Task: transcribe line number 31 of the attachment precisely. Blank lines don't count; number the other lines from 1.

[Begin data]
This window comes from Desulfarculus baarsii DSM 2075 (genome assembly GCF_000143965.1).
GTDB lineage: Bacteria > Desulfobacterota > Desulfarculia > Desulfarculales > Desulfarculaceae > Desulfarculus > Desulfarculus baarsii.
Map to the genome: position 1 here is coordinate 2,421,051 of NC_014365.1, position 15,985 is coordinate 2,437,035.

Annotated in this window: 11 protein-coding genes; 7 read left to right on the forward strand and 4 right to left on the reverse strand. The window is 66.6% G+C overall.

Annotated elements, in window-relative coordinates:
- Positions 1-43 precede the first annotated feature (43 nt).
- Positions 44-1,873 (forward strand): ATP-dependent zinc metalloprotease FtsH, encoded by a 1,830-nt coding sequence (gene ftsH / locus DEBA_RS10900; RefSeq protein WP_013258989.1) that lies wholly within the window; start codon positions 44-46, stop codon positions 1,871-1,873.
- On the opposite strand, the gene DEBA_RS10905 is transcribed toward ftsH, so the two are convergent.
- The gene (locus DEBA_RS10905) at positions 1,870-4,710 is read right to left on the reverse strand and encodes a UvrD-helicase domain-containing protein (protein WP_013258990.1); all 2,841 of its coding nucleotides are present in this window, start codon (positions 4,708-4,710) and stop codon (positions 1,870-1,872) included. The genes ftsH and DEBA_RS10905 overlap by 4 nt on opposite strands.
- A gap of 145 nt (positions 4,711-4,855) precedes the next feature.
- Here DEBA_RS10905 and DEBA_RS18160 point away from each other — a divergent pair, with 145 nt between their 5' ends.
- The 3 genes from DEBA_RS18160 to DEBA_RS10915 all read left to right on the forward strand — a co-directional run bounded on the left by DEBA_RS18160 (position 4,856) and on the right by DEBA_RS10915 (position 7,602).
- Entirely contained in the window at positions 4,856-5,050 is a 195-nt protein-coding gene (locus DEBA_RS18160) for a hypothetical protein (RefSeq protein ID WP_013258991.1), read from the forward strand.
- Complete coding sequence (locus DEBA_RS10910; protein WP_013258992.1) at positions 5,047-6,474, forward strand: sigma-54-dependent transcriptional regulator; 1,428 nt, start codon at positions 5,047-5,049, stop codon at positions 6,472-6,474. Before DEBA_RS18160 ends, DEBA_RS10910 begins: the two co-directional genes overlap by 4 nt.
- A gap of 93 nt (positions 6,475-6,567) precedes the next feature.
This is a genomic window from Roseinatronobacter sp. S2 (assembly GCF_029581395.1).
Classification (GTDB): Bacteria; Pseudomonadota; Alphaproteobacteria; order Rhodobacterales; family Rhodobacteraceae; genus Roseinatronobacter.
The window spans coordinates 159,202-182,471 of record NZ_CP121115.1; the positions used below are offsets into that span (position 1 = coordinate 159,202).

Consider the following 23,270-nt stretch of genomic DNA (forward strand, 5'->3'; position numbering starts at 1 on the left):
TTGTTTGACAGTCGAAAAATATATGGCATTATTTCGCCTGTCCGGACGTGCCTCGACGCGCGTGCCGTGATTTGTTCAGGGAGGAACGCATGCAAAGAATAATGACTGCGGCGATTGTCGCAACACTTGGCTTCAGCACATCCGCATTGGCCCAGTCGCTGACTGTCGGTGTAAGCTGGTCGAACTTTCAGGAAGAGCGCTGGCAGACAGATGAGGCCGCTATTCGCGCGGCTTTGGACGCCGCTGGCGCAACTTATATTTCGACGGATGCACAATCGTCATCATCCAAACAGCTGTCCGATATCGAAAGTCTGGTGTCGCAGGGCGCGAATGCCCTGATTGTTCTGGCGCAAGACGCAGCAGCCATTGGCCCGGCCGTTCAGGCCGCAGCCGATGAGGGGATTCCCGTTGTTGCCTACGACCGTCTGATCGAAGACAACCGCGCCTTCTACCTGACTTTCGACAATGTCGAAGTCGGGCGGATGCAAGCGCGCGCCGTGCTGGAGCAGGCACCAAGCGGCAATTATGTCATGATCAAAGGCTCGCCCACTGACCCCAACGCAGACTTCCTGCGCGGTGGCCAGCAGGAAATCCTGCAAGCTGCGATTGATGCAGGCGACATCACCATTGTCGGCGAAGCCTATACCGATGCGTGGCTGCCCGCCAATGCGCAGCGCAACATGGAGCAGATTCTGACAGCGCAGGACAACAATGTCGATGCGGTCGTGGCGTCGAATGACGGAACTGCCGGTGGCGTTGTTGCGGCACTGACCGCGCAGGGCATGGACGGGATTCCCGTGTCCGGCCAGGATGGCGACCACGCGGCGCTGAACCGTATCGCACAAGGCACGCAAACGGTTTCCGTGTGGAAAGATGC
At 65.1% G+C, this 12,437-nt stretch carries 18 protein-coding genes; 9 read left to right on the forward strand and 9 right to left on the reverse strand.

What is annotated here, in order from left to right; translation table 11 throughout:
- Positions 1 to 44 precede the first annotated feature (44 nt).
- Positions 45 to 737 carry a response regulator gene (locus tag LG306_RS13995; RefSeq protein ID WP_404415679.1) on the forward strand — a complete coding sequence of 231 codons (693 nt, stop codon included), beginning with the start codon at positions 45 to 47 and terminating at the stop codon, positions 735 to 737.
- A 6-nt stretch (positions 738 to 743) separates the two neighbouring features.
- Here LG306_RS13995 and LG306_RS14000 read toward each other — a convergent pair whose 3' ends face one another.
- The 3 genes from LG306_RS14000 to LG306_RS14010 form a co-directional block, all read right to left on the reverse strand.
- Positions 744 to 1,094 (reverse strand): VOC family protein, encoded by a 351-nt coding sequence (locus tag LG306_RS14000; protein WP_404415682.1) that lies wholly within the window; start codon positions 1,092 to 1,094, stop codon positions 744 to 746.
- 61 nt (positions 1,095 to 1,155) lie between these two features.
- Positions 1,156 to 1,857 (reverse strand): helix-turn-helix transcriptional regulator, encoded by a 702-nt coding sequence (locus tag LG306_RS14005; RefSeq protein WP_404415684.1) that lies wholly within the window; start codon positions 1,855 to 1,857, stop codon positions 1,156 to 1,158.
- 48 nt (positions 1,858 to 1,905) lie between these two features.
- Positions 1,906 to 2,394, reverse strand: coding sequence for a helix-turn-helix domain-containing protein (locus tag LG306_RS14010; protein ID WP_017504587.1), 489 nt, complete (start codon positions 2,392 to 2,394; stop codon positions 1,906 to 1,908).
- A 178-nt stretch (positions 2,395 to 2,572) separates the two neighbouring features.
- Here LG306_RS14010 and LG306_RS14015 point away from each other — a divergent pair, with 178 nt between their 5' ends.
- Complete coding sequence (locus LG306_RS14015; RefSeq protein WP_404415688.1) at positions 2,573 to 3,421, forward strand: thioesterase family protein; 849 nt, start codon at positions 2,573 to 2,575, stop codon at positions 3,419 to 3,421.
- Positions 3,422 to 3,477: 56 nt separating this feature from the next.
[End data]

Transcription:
- 48 nt (positions 1,858 to 1,905) lie between these two features.